I was reminded of this (and my failure to acknowledge the difference) while reading this article: “The Difference Between Emergency Remote Teaching and Online Learning.”
I immediately read that article with fresh eyes about the experience. The following paragraphs put it all into perspective for me as an educator and dad of four kids:
Moving instruction online can enable the flexibility of teaching and learning anywhere, anytime, but the speed with which this move to online instruction is expected to happen is unprecedented and staggering. Although campus support personnel and teams are usually available to help faculty members learn about and implement online learning, these teams typically support a small pool of faculty interested in teaching online. In the present situation, these individuals and teams will not be able to offer the same level of support to all faculty in such a narrow preparation window. Faculty might feel like instructional MacGyvers, having to improvise quick solutions in less-than-ideal circumstances. No matter how clever a solution might be—and some very clever solutions are emerging—many instructors will understandably find this process stressful.
The temptation to compare online learning to face-to-face instruction in these circumstances will be great…
Online learning carries a stigma of being lower quality than face-to-face learning, despite research showing otherwise. These hurried moves online by so many institutions at once could seal the perception of online learning as a weak option, when in truth nobody making the transition to online teaching under these circumstances will truly be designing to take full advantage of the affordances and possibilities of the online format.
Researchers in educational technology, specifically in the subdiscipline of online and distance learning, have carefully defined terms over the years to distinguish between the highly variable design solutions that have been developed and implemented: distance learning, distributed learning, blended learning, online learning, mobile learning, and others. Yet an understanding of the important differences has mostly not diffused beyond the insular world of educational technology and instructional design researchers and professionals. Here, we want to offer an important discussion around the terminology and formally propose a specific term for the type of instruction being delivered in these pressing circumstances: emergency remote teaching.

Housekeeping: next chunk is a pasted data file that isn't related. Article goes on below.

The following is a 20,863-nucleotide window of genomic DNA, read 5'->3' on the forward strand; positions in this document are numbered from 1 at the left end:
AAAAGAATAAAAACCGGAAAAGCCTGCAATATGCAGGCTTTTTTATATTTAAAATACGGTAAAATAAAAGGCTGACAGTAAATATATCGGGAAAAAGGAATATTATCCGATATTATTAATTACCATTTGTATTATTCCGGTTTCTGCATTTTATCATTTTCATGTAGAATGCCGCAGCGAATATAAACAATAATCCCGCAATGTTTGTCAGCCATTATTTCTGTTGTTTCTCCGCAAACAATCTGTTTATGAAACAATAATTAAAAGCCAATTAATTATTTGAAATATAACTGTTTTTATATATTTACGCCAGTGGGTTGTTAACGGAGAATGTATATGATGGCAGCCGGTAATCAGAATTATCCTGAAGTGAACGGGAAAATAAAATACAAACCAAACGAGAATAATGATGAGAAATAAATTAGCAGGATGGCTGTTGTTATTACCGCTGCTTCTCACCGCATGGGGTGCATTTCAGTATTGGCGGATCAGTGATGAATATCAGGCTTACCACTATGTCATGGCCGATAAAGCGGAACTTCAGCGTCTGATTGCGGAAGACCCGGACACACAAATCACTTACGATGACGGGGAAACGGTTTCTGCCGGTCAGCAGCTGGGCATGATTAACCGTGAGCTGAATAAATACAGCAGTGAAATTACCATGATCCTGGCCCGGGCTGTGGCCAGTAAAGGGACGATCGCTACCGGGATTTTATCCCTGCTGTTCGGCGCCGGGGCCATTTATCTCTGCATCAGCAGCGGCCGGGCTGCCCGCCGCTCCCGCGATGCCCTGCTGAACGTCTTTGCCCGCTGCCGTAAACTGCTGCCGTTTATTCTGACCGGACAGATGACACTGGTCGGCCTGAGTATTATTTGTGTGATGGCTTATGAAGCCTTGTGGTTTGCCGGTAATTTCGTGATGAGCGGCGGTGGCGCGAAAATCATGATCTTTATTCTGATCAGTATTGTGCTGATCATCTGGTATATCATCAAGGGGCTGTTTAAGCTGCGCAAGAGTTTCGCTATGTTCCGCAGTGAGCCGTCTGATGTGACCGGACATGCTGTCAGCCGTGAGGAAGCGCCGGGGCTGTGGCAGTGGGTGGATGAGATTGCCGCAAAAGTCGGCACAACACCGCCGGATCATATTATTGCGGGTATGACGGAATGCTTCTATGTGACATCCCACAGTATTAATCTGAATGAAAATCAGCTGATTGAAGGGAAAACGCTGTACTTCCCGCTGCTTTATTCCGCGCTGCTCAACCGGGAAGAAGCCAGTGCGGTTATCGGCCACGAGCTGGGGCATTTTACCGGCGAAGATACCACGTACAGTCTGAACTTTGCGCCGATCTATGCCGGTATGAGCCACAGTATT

I was happy to see the distinction and begin to use the term “emergency remote teaching”.
Yes, what we have been doing the past few months has components of online learning.
It definitely is from a distance.
It is drawing upon the use of virtual learning tools and resources.
But, it is not the same as online learning as we know it.
Online learning is planned. Online learning experiences are developed and designed with the same care and time that we have put into crafting our in-person learning experiences over the years. Online learning is a lot of work, but it can support our learners in many of the ways that our in-person experiences.
Continued from the aforementioned article:
Online education, including online teaching and learning, has been studied for decades. Numerous research studies, theories, models, standards, and evaluation criteria focus on quality online learning, online teaching, and online course design. What we know from research is that effective online learning results from careful instructional design and planning, using a systematic model for design and development.7 The design process and the careful consideration of different design decisions have an impact on the quality of the instruction. And it is this careful design process that will be absent in most cases in these emergency shifts.